Identification of residues that control Li(+) versus Na(+) dependent Ca(2+) exchange at the transport site of the mitochondrial NCLX. Academic Article uri icon

abstract

  • Background The Na + /Ca 2 + /Li + exchanger (NCLX) is a member of the Na + /Ca 2 + exchanger family. NCLX is unique in its capacity to transport both Na + and Li + , unlike other members, which are Na + selective. The major aim of this study was twofold, i.e., to identify NCLX residues that confer Li + or Na + selective Ca 2 + transport and map their putative location on NCLX cation transport site. Method We combined molecular modeling to map transport site of NCLX with euryarchaeal H + /Ca 2 + exchanger, CAX_Af, and fluorescence analysis to monitor Li + versus Na + dependent mitochondrial Ca 2 + efflux of transport site mutants of NCLX in permeabilized cells. Result Mutation of Asn149, Pro152, Asp153, Gly176, Asn467, Ser468, Gly494 and Asn498 partially or strongly abolished mitochondrial Ca 2 + exchange activity in intact cells. In permeabilized cells, N149A, P152A, D153A, N467Q, S468T and G494S demonstrated normal Li + /Ca 2 + exchange activity but a reduced Na + /Ca 2 + exchange activity. On the other hand, D471A showed dramatically reduced Li + /Ca 2 + exchange, but Na + /Ca 2 + exchange activity was unaffected. Finally, simultaneous mutation of four putative Ca 2 + binding residues was required to completely abolish both Na + /Ca 2 + and Li + /Ca 2 + exchange activities. Conclusions We identified distinct Na + and Li + selective residues in the NCLX transport site. We propose that functional segregation in Li + and Na + sites reflects the functional properties of NCLX required for Ca 2 + exchange under the unique membrane potential and ion gradient across the inner mitochondrial membrane. General significance The results of this study provide functional insights into the unique Li + and Na + selectivity of the mitochondrial exchanger. This article is part of a Special Issue entitled: ECS Meeting edited by Claus Heizmann, Joachim Krebs and Jacques Haiech.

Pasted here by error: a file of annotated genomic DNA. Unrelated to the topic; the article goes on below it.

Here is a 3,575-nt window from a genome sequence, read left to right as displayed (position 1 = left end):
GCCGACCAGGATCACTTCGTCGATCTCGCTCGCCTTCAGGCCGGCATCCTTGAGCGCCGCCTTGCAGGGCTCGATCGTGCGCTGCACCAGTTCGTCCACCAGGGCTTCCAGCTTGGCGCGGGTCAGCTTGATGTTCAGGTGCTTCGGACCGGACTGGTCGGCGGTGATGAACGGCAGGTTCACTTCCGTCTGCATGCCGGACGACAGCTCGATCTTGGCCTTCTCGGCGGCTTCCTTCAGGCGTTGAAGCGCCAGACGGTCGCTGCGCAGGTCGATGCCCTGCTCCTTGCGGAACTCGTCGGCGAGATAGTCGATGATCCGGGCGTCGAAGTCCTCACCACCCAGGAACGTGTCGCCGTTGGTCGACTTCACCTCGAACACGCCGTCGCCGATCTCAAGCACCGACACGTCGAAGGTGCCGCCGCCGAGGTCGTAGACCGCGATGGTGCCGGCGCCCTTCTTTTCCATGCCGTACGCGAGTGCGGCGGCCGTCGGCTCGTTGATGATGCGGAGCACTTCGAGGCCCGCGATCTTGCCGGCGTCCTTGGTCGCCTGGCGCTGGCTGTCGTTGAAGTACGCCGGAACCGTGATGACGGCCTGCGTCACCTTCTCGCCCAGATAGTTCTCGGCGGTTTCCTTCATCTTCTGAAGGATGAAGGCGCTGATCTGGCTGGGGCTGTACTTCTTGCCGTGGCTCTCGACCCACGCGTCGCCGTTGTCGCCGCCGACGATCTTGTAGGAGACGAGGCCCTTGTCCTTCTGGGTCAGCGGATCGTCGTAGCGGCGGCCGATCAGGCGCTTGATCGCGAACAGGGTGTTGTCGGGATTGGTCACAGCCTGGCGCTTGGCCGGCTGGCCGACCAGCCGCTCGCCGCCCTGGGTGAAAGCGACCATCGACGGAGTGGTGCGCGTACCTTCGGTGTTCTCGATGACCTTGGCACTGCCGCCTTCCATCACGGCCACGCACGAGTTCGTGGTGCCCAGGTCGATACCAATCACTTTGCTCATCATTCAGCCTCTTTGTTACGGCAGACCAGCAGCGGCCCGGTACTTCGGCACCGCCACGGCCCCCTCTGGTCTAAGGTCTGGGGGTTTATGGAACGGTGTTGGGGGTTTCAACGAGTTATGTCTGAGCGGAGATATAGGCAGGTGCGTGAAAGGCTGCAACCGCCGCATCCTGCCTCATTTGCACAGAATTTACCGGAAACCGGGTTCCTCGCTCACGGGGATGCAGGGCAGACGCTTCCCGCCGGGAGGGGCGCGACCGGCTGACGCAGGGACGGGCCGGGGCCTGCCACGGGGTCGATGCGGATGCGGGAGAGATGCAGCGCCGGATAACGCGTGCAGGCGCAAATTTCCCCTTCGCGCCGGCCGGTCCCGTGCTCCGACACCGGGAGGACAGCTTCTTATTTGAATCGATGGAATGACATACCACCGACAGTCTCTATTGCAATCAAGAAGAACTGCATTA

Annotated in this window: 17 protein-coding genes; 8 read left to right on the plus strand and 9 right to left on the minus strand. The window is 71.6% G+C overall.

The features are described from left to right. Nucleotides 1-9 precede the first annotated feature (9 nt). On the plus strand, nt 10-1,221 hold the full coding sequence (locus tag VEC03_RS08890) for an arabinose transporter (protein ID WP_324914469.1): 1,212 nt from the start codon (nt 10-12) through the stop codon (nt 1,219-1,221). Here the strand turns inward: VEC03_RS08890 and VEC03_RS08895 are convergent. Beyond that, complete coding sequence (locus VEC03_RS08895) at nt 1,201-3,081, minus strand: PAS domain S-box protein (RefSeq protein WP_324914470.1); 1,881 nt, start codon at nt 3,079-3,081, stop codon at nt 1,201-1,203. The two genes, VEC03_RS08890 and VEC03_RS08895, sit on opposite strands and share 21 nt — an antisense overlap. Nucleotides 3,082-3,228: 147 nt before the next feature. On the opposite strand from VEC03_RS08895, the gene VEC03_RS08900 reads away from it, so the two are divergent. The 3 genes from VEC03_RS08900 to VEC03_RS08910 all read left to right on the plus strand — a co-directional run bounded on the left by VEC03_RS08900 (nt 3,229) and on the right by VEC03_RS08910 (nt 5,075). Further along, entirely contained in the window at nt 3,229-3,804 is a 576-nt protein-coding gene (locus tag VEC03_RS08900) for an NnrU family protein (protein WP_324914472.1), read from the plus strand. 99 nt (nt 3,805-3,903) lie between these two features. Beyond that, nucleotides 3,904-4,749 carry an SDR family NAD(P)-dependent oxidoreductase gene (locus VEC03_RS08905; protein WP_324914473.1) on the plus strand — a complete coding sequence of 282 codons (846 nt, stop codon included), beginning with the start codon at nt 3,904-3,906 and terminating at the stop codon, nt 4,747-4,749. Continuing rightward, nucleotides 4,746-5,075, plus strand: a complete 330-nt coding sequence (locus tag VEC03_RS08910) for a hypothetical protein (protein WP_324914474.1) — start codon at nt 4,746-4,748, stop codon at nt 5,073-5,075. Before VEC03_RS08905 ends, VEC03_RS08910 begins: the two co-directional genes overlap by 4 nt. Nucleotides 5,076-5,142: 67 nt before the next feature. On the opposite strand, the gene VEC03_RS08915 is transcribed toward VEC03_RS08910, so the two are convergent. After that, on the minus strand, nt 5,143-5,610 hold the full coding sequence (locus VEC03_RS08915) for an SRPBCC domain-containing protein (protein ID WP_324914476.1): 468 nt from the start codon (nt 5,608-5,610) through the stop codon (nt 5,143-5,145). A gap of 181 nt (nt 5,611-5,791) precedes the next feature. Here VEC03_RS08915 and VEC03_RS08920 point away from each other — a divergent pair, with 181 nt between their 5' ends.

publication date

  • January 1, 2017